Save Money in London – Cheap Eats & Attractions in the UK

in Trip Locations

London has a reputation as one of Europe’s most expensive cities, and quite rightly so. Most Brits have had to leave the city’s lights for the suburbs, and if they can’t afford to live there what hope do us poor tourists have? The good news is that a short stay in the English capital needn’t clean out your bank account. This article gives you a few frugal travel tips for passing your time in this famous city.

If you want to see London, forget the taxis and hop on The Tube. The locals complain relentlessly about the Underground, bitching about signal failures, faulty trains, and strikes. But the truth is, The Tube’s actually one of the better public transport systems on the planet. Before you set off you’ll need to buy an Oyster card, a plastic alternative to those old paper tickets. The cards start from £10, including preloaded credit, which you can use on The Tube, national rail services and the Dockland Light Railway, the Overground, and local buses and trams. That initial outlay entitles you to the best value fares for the journeys you intend to make.

The Oyster card will also allow you to ride the number 23 bus for free. This route takes in some of London’s hot spots including Portobello Road, Oxford and Regent Streets, and Trafalgar Square. If you sit up the front of the upper level you can enjoy the sort of views that most visitors are paying tour companies for!

Once you’ve got your transport sorted you’ll need somewhere to go. As with many cities, London’s museums and art galleries offer a free way to pass a few hours. The British Museum is one of the city’s best, with big draw cards like the Rosetta Stone, a hall of Egyptian mummies, and sculptures from The Greek Parthenon.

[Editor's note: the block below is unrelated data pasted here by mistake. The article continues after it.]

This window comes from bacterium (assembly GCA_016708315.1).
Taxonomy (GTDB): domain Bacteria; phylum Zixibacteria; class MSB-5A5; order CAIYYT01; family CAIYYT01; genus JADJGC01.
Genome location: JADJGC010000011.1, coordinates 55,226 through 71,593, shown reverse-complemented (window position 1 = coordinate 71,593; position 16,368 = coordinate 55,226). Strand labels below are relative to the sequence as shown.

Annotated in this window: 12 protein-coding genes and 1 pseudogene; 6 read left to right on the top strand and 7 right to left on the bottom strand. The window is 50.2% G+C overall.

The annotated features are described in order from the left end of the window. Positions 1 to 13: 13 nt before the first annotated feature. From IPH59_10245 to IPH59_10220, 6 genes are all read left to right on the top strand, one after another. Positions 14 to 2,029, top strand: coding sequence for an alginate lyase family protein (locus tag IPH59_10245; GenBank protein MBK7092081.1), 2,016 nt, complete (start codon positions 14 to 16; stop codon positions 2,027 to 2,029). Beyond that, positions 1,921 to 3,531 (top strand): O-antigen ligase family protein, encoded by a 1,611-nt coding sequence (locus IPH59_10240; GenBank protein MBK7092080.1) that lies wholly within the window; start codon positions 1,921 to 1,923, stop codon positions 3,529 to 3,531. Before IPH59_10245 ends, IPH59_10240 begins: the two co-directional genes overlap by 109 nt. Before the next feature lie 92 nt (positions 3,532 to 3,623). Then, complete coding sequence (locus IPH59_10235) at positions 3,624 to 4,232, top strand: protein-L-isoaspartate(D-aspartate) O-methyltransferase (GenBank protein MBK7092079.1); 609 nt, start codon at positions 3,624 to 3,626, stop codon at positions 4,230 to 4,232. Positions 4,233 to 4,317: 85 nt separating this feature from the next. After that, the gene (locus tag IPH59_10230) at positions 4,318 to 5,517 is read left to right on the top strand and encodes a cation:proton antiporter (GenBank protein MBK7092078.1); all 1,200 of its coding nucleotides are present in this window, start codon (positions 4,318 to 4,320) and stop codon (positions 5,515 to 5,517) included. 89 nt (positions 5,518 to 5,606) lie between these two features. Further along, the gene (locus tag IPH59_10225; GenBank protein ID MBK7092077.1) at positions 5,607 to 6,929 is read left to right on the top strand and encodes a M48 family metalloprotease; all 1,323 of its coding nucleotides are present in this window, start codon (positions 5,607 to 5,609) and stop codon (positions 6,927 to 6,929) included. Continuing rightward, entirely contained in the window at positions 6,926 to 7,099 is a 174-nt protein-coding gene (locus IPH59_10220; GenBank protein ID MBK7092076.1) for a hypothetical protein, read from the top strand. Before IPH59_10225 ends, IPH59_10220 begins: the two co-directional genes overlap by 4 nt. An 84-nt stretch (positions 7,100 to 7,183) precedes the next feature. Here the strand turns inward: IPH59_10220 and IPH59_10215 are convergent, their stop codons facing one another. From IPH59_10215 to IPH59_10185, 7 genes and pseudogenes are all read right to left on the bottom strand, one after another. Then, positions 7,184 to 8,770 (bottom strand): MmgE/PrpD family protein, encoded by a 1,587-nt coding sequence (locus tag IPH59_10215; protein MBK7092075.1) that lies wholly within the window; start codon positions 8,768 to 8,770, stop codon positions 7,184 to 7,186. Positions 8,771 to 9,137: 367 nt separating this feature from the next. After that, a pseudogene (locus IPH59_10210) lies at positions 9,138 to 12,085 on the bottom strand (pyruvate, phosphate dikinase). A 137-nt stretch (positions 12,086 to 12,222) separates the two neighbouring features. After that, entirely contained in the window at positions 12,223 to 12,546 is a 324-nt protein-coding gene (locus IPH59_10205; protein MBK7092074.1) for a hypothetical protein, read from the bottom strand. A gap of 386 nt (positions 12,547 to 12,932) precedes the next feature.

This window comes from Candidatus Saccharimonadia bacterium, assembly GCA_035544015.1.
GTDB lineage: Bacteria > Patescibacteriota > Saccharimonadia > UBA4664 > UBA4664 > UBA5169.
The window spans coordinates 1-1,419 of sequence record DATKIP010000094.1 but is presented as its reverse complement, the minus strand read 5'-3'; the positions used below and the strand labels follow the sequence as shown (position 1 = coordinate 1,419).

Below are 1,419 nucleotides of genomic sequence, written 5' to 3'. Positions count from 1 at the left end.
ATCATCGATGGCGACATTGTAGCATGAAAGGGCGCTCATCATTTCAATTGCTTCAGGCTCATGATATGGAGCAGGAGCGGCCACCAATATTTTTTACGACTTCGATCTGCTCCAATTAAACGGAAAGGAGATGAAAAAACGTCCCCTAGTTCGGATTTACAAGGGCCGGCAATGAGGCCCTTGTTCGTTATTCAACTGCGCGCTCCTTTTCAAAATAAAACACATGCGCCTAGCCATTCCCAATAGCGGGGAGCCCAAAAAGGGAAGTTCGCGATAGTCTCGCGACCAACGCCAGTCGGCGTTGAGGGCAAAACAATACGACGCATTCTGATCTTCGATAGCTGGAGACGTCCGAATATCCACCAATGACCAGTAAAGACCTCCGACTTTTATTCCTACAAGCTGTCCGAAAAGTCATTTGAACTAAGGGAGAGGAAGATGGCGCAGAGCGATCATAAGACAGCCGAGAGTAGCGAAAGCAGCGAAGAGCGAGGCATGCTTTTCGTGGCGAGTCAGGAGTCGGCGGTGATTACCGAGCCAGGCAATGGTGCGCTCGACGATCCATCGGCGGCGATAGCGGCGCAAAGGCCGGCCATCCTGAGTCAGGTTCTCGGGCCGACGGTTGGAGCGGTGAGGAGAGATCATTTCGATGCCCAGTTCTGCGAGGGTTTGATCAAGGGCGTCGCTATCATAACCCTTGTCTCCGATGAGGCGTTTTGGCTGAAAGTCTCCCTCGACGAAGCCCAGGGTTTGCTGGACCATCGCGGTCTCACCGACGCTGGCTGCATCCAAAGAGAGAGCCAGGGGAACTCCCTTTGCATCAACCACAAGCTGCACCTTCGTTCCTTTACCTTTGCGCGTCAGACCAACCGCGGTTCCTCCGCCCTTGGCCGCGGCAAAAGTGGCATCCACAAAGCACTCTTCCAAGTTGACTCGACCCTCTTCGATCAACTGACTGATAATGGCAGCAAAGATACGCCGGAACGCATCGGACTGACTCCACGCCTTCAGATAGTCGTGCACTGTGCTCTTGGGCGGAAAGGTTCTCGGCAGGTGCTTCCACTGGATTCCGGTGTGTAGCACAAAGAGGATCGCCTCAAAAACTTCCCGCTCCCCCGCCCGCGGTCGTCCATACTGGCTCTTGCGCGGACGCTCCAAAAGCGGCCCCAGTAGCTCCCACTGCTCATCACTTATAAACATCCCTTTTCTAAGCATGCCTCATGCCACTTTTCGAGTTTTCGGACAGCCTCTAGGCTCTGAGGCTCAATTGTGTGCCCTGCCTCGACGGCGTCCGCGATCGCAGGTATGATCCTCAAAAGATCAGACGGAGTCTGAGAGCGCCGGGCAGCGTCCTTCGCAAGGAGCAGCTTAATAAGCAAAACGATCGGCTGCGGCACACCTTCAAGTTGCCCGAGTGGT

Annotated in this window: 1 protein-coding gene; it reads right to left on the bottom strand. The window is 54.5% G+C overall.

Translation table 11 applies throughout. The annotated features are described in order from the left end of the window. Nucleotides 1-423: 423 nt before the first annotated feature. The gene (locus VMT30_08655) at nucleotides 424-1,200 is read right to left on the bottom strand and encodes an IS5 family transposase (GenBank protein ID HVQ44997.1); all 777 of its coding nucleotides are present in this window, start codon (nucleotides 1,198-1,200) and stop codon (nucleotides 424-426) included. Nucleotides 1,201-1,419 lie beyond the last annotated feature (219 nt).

The British Library sounds like a snorefest, but it’s not your typical library. While there are books and more books, some 14 million of them, there are also some fascinating artifacts on display at its Sir John Ritblat Gallery. I’ll bet your local library doesn’t have the Magna Carta, John Lennon’s handwritten lyrics to “A Hard Day’s Night,” or original manuscripts from Mozart!

The Tate Modern provides a refreshing change from some of London’s stuffier galleries. Many of its works are pretty wacky, but they’ll challenge your ideas about what is art, and what isn’t.

It’s also free to stroll around the Columbia Road Flower Market. You needn’t have a green thumb to appreciate the spread of roses and tulips, or the colorful characters who try to sell them. It runs every Sunday, and it’s just a short walk from the number 23’s Liverpool Street stop.

All that sightseeing will make you hungry, but don’t be too hasty to pull out your wallet. Instead take a stroll by London Bridge to the Borough Market. Food producers sell their wares here from lunchtime to twilight every Thursday and Friday, and all day on Saturdays. Of course they want you to buy, but there are enough free samples here to fill you up. The fresh pastas and gourmet cheeses are likely to be the tastiest things you’ve eaten on your frugal vacation!

If you turn up every day the stall holders may start to get suspicious though. London’s restaurants are expensive, but you can fill your tummy for a fiver with a kebab from a greasy takeaway store, a slice of pie from a pizzeria, or a bagel from the famous Brick Lane Beigel Bake.

As the day wears down there are a few places you can go for free entertainment. The Notting Hill Arts Club has great free live music between 2 and 8 every Saturday. Entry is also free at Islington’s Big Chill Bar, and if you can’t afford a pint you can spend less on half of one! If you feel like a few laughs, get yourself to one of the free comedy shows at the Queen’s Head in Piccadilly.

The UK's most famous clock, Big Ben

The UK's most famous clock, Big Ben

Before you leave London you’ll need to stop by its big sites to take the prerequisite vacation snaps. The good news is though, you need not step inside the attractions to really appreciate them. The best parts of Big Ben, the Houses of Parliament, and Westminster Abbey are all at the front door. One exception is St. Paul’s Cathedral, the place where Prince Charles and Princess Diana exchanged their vows. Ordinarily you need to pay £14.50 to see more than the modest St. Dunstan chapel, but if you attend the Evensong service at 5 pm on Fridays you can enjoy the full glory of the church for nothing. If you pass by Buckingham Palace at 11:30 most mornings you can also enjoy the changing of the guard for nix. All those happy snaps should be enough to fool anyone you’ve enjoyed a lavish London vacation!

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